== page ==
I love how family stories just pop up sometimes. Like last night.
I’d called my aunt to talk about a death in the family. Suddenly we veered off into reminiscing about how she’d first come to Seattle. She and my mom were both doing clerical work at an industrial laundry company. As two young women from the Dakotas (my mom from North and my aunt-to-be from South), they bonded. My aunt eventually met and married my dad’s brother, making the two Dakota girls sisters-in-law, as well as friends.
My aunt told me that she and my mom often went shopping together on a Saturday, always eating lunch at the Copper Kettle coffee shop (which continued as a family tradition all through my own childhood).
But the most delightful memory my aunt shared was that after work, she and my mom often caught the bus downtown to go to a local soda fountain and drink Green Rivers—a genteel, 1950s “happy hour” soda for two small-town girls in the big city.
When my mom talked to me about this time in her life, she usually talked about the difficulties. Although she was happy she and my dad had moved to Seattle, jobs had been hard to come by during those post-WWII years.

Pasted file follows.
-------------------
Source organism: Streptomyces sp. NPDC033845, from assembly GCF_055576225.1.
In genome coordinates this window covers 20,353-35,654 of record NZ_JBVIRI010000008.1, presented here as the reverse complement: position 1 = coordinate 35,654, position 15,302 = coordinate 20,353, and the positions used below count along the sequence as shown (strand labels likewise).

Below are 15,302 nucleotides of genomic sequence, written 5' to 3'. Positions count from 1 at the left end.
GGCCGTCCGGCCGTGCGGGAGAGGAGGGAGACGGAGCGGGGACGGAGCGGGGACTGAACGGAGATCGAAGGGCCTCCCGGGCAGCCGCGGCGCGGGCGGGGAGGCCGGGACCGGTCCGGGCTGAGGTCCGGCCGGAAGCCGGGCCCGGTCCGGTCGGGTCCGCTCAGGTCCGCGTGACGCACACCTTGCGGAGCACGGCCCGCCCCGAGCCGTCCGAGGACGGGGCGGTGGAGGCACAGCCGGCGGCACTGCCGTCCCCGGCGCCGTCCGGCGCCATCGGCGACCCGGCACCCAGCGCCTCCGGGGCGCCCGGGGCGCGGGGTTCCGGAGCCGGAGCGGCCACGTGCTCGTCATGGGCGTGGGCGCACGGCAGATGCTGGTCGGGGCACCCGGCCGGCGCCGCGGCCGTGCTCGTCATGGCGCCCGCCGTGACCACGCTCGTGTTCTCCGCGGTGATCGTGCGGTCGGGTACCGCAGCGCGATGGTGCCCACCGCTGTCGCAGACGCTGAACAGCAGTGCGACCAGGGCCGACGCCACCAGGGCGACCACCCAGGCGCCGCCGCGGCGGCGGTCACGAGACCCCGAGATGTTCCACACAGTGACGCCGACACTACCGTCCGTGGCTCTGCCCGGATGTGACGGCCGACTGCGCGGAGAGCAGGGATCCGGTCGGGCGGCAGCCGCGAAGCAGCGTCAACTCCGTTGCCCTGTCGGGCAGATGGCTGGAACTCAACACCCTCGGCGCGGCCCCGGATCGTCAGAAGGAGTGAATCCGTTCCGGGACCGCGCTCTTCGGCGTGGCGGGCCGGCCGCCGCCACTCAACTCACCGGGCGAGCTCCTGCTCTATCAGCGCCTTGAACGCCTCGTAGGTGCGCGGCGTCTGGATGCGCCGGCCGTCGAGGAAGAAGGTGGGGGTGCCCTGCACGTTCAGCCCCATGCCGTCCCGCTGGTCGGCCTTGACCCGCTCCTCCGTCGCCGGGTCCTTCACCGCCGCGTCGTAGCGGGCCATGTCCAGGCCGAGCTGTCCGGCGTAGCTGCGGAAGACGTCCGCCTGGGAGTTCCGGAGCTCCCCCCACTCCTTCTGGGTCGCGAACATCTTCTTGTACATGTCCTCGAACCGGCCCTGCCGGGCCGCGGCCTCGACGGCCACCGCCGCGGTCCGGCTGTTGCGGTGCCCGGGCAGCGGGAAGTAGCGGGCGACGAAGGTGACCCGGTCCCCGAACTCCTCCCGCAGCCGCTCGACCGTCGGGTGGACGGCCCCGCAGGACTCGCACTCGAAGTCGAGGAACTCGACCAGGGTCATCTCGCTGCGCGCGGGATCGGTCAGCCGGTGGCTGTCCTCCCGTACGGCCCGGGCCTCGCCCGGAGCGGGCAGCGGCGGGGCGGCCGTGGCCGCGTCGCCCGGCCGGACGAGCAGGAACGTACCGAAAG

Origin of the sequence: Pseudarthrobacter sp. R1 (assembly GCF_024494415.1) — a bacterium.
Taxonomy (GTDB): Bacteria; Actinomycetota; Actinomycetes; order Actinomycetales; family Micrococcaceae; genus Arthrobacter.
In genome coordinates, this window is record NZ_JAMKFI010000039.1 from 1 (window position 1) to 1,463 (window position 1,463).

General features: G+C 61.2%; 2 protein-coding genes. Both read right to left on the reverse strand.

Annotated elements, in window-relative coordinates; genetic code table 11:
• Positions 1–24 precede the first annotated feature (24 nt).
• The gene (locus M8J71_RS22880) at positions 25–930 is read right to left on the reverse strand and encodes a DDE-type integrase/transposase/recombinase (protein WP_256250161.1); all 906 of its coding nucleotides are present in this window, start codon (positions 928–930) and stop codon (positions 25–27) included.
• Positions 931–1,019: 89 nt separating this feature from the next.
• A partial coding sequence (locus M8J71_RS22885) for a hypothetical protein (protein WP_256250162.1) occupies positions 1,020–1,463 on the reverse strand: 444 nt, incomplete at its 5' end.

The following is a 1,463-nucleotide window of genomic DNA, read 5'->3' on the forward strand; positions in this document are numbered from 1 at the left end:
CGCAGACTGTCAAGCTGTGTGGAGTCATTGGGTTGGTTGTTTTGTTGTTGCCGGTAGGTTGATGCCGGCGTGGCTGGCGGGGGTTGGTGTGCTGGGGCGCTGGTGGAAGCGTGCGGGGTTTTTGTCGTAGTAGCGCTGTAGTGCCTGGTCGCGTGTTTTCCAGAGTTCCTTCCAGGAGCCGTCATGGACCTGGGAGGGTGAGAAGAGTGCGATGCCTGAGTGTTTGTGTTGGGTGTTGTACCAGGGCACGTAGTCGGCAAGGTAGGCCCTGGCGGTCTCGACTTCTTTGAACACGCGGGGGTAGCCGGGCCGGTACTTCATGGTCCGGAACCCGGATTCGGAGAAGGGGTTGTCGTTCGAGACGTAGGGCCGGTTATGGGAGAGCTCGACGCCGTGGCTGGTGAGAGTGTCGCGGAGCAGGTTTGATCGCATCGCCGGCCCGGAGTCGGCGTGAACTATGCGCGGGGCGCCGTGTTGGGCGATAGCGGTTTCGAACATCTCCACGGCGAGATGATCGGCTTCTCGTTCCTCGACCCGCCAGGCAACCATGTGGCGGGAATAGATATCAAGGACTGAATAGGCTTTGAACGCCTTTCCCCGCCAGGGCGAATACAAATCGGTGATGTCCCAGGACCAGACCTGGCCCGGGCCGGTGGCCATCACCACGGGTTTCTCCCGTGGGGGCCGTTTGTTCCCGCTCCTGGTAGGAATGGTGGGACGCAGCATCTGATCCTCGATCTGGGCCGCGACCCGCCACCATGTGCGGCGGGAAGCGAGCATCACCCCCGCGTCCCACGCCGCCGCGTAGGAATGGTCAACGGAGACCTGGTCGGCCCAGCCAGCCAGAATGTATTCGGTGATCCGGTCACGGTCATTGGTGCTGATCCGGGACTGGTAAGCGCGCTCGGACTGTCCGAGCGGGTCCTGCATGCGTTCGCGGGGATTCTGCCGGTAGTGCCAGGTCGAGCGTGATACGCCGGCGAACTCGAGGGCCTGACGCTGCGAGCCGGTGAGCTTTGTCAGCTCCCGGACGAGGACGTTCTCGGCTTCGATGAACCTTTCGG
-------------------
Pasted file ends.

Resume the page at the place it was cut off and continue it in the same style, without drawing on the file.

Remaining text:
My parents sometimes rationed their food, and my dad finally had to take a job 60 miles away. A longish commute today, for a couple without a car in the 1950s, it was impossible to be together except on weekends.
So many of my adult memories are wrapped around my mom’s elder years, and her fear and anxiety of life. I wish I’d known her as a young woman, exploring life in the big city for the first time, feet twisted around a soda fountain stool as she sipped a Green River and talked about her day with her friend.
Today would have been my mom’s 95th birthday. Happy birthday, Mom.